Nigeria: Electricity supply at the mercy of avengers

Jun 21, 2016 12:00 AM

The spate of power assets vandalism may continue to limit Nigerians access to electricity, experts have said.

Destruction of gas infrastructure and cutting of gas supply have led to decline in the number of the over 100 power turbine units to less than 70 in the past two months.

The Daily Trust analyses this over dependence on gas-to-power and the other options of coal and hydro that have been slow to come on stream.

Data from the Nigerian Electricity Regulatory Commission (NERC) indicate that it has licenced 58 Generation companies (Gencos) since its inception in 2005. Sadly only four of this comprising the Kainji, Jebba, Shiroro and the 39mw Dadin Kowa dams are non-thermal plants, with two Ezuma Coal plant project in Itobe, Kogi State, under construction.

While some of the Gencos are still government owned (NIPP), others were privatised in 2013. The remaining Gencos are independent power plants owned by individuals and groups.

Checks at the Federal Ministry of Power, Works and Housing said only 27 are operational now and 215mw Gbarain NIPP in Bayelsa State) is under test-run. The Gencos, if developed, will create a cumulative generation capacity of 26,093mw. That will be over five times more than the recent highest generation level of 5,074mw attained in February 2016.

The operational plants generate a total of 1,660mw last Sunday due to a drastic reduction in supply of gas fuel for the thermal stations.

The pathetic power situation has given rise to the calls made by stakeholders to diversify the source of electricity in Nigeria. A public official in the sector who spoke in confidence said that politics made Nigeria's to have more thermal (gas-fired) plants than hydro plants.

Referring to the 2,600mw Mambilla plant, the official said that if the project was executed since 2007 when it was first awarded, Nigeria would have had a robust power plan of almost 4,000mw generated from hydro sources now, in spite of the vandalism of gas-to-power infrastructures.

Checks revealed that the 70 per cent and 30 per cent ratio of dual source energy mix is not the best for Nigeria. Other countries have diversified and sustained sources of power generation other than gas. Nigeria has not invested in coal like South Africa did in its power mix.

While Poland has 87%, China has 79% coal contributing to their power generation with the rest coming from hydropower plants. The Chinese Three Gorges hydropower dam alone generates up to 22,000 mw and poses as a huge model for Nigeria, experts insist.

There are abundant deposits of coal reported in 15 states with significant commercial quantities. The states are Enugu, Benue, Kogi, Nasarawa and Gombe states.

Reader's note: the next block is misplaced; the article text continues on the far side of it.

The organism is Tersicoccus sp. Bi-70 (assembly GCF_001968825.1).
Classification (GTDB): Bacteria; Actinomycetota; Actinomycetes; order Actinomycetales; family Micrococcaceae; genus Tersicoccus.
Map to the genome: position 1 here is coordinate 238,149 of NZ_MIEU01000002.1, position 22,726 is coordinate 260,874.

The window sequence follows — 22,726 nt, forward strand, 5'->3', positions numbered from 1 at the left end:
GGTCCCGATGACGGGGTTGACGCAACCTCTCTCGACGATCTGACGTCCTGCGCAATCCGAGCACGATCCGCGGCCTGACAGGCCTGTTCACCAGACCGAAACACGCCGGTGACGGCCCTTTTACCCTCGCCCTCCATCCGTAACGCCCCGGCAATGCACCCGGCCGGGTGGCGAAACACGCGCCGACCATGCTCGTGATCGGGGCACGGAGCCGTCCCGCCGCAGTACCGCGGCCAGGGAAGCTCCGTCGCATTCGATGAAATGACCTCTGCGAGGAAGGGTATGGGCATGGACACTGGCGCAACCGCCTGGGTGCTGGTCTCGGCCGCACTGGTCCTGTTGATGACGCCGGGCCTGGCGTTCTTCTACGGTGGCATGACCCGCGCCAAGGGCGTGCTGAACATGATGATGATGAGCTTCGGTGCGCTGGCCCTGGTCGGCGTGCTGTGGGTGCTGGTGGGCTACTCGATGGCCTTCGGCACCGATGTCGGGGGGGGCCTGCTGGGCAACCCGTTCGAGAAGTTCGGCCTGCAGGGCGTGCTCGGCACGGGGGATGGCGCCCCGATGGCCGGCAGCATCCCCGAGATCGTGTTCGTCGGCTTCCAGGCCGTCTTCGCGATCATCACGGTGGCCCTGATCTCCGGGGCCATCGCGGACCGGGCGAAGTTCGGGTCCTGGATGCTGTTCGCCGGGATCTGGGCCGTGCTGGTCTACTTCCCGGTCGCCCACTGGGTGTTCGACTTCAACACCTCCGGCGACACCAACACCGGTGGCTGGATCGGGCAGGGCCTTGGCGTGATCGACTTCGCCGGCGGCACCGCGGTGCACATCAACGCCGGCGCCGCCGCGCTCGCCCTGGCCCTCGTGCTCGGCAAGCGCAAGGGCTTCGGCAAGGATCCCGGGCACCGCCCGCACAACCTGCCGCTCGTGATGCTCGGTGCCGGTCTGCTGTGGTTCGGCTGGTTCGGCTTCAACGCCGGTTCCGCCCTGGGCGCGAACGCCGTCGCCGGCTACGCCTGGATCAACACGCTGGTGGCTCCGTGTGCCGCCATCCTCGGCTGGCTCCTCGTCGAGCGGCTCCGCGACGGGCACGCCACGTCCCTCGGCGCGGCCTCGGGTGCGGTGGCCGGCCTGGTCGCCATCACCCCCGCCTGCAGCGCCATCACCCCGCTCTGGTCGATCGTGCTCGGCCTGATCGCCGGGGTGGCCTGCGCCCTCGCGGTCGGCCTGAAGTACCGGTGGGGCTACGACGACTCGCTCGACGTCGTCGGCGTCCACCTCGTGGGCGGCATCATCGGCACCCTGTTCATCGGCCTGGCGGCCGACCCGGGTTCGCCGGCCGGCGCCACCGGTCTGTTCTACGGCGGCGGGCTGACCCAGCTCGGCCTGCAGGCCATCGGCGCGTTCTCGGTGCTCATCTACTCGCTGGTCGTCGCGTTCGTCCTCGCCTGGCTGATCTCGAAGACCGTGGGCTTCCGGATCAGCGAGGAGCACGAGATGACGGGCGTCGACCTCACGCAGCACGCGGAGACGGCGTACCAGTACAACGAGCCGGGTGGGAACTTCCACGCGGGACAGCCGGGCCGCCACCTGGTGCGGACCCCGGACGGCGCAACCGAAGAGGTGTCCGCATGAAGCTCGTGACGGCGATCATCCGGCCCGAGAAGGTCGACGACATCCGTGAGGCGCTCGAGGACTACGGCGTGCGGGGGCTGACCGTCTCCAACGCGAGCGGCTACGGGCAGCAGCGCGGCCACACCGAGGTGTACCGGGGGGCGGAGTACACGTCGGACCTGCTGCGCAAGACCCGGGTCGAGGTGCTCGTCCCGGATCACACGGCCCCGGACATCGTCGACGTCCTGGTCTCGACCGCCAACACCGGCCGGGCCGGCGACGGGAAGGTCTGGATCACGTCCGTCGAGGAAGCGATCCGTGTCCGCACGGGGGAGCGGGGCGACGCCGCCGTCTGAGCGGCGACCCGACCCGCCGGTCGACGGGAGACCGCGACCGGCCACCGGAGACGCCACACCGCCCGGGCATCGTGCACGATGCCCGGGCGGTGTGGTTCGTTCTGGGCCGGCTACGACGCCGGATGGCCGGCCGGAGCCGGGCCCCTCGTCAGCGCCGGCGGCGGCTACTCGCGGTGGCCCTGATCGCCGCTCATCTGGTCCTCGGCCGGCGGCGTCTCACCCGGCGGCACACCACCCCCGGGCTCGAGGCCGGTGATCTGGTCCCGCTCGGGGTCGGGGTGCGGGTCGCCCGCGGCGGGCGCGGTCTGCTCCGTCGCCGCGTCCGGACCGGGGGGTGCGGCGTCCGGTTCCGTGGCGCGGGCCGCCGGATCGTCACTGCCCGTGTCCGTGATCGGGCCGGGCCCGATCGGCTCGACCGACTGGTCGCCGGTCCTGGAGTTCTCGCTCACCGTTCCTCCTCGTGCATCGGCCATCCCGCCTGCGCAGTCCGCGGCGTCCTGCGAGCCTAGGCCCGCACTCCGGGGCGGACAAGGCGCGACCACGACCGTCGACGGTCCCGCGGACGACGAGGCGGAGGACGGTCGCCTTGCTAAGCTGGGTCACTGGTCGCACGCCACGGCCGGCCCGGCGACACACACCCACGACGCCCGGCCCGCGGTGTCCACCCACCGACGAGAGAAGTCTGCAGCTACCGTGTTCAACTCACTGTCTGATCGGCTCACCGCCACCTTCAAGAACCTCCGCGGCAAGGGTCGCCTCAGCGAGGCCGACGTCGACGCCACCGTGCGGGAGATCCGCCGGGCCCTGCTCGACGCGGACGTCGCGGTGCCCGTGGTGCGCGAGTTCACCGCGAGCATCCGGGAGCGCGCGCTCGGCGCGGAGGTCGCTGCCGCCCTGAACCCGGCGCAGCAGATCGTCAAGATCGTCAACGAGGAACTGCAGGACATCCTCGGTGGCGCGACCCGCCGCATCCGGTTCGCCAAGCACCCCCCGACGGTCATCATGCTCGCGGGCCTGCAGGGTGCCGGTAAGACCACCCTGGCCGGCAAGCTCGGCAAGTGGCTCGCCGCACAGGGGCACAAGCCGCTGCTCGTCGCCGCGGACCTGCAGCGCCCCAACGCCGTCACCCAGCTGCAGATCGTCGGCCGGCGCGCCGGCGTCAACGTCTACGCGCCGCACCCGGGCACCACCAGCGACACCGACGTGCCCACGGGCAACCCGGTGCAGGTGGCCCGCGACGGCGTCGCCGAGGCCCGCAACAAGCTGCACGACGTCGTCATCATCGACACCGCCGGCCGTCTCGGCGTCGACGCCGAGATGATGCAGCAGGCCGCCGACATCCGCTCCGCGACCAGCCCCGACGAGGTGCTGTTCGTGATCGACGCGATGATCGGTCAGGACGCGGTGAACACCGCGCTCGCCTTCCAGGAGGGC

"Proven coal reserves amount to about 639m tonnes with inferred reserves of about 2.75bn tonnes in the regions," the former power minister, Chinedu Nebo, said last year.

About N2bn was budgeted between 2014 and 2016 for feasibility studies on how to add coal fuel to the energy mix. The government also allocated N1.7bn for feasibility studies on siting coal fired power plants at Enugu (Loti), Gombe, Benue and Kogi states in 2014. It apportioned another N85.8m to the projects in 2015.

The government under President Muhammadu Buhari has devoted N234.979m to the project under the item: MOPWH161021643 Coal to power generation development in Nigeria in Enugu and Gombe/Benue/Kogi. It is tagged as a new project in the 2016 Appropriation Act.

Another intervention in diversifying the energy mix is the proposal of the Niger Delta Power Holding Company (NDPHC) to build 13 hydropower dams, mainly in the northern part of the country, to generate about 4,000mw.

The former management led by Mr James Olotu said last year that the proceeds of $1.8bn (about N358.056bn) from the sales of 10 plants built under the National Integrated Power Projects (NIPPs) will be used to finance the hydro projects under NIPP Phase 2.

However, the vandalism of gas infrastructures and poor gas supply to the plants have threatened the operation and in some cases the commissioning of the gas plants since 2014 when the privatisation process for selling 80 per cent shares began. He said, recently, before leaving office that the privatisation will now be done in phases, depending on the plants that are operational and sustainable.

While the plans of diversifying the energy mix has been ongoing for the past five years, more gas-fired plants are being considered such as the ongoing construction of the 450mw Azura power plant in Edo State.

The minister of power, Mr Babatunde Fashola, last week, said the federal government has planned to increase the store of gas in various parts of the country, especially in the Eastern and Western axis, to ensure better supply to the gas-fired plants.

Fashola, who was fielding questions on Fixing Nigeria at The Podium, a forum organised by The Kukah Centre in Abuja, said the process has begun. He said the idea was informed by the need to tame spate of sabotage in the gas pipelines by militants in the Niger Delta.

Fashola expressed his dismay with the militants' activities, wondering why some citizens should engage themselves in destroying a public utility they also use.

"We must find another way to ventilate our anger. It doesn't make sense to me that government or, indeed, somebody else must be paying somebody to look after a facility built in his interest,"Fashola said.

Alexander's Commentary

Change of face - change of phase

In the period of July 20 till August 3, 2015, Alexander will be out of the office and the site will not or only irreg

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